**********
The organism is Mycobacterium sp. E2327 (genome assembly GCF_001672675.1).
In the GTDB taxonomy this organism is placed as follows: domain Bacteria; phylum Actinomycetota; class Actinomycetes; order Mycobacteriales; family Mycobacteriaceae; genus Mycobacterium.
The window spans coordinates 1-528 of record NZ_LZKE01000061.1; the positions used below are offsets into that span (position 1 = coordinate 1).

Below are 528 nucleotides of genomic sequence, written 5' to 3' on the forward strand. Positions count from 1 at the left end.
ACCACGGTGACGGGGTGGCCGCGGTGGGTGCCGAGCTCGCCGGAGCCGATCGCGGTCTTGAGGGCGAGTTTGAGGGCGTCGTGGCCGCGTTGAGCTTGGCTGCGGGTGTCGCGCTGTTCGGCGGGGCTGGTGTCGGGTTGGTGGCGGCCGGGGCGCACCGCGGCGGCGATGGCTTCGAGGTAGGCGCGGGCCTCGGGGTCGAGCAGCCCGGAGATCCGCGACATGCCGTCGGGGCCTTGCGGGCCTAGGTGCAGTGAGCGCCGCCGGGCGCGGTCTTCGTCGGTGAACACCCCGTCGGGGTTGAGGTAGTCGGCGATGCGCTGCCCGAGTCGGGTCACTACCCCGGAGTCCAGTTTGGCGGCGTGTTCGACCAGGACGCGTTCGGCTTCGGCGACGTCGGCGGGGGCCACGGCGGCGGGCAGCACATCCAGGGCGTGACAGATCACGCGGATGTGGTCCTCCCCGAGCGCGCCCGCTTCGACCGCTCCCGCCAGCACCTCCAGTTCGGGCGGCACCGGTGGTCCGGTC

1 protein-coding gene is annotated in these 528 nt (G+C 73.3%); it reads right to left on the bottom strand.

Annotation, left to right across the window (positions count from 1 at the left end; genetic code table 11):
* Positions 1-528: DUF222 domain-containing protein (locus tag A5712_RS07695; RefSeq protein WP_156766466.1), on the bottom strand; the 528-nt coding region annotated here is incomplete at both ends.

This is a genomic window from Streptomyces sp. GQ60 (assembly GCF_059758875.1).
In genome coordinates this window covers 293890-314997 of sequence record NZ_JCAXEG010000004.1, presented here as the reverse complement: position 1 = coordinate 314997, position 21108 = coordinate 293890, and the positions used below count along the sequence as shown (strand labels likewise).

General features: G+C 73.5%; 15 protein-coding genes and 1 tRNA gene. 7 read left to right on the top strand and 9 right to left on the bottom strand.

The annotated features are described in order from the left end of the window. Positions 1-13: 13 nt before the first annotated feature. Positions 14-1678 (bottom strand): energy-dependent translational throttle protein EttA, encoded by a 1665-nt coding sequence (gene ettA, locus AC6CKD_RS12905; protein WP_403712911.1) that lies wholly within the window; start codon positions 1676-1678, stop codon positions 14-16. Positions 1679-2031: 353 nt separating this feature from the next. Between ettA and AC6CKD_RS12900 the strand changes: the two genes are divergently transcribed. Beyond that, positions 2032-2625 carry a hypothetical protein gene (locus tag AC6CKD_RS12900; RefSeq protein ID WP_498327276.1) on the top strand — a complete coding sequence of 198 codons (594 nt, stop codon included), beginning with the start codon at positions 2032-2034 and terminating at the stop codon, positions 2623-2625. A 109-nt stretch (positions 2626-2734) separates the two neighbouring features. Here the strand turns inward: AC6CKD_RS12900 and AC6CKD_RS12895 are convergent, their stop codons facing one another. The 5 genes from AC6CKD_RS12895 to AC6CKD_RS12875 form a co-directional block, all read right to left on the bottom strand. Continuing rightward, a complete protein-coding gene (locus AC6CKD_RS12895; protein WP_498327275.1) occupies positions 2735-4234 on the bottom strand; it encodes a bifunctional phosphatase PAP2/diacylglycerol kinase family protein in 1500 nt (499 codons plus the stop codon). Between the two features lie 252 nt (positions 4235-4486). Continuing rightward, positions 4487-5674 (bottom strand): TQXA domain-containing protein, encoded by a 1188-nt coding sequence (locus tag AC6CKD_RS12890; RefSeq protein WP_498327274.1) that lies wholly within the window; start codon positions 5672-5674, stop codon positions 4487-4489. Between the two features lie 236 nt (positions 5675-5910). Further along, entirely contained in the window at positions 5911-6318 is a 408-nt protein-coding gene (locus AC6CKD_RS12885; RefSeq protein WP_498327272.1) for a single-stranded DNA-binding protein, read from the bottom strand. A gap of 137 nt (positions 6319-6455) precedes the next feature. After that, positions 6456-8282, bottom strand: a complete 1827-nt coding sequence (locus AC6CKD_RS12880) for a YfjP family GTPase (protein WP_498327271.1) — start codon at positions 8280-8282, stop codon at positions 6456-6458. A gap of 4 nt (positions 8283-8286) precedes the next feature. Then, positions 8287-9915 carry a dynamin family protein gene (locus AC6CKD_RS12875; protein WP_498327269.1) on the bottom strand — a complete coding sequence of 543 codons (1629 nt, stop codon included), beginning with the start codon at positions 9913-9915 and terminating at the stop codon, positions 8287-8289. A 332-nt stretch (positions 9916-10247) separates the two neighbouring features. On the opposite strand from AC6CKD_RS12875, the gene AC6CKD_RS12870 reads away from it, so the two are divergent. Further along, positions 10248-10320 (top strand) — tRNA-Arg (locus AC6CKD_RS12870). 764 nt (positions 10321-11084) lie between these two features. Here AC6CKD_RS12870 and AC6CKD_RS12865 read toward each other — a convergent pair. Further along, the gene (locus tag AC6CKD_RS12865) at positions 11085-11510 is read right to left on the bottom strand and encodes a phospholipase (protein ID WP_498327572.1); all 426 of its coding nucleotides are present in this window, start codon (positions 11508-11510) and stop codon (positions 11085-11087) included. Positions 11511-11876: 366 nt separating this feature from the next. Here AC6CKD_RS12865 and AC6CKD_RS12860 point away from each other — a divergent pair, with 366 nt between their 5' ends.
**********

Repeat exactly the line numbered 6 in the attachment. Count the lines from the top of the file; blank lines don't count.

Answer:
1 protein-coding gene is annotated in these 528 nt (G+C 73.3%); it reads right to left on the bottom strand.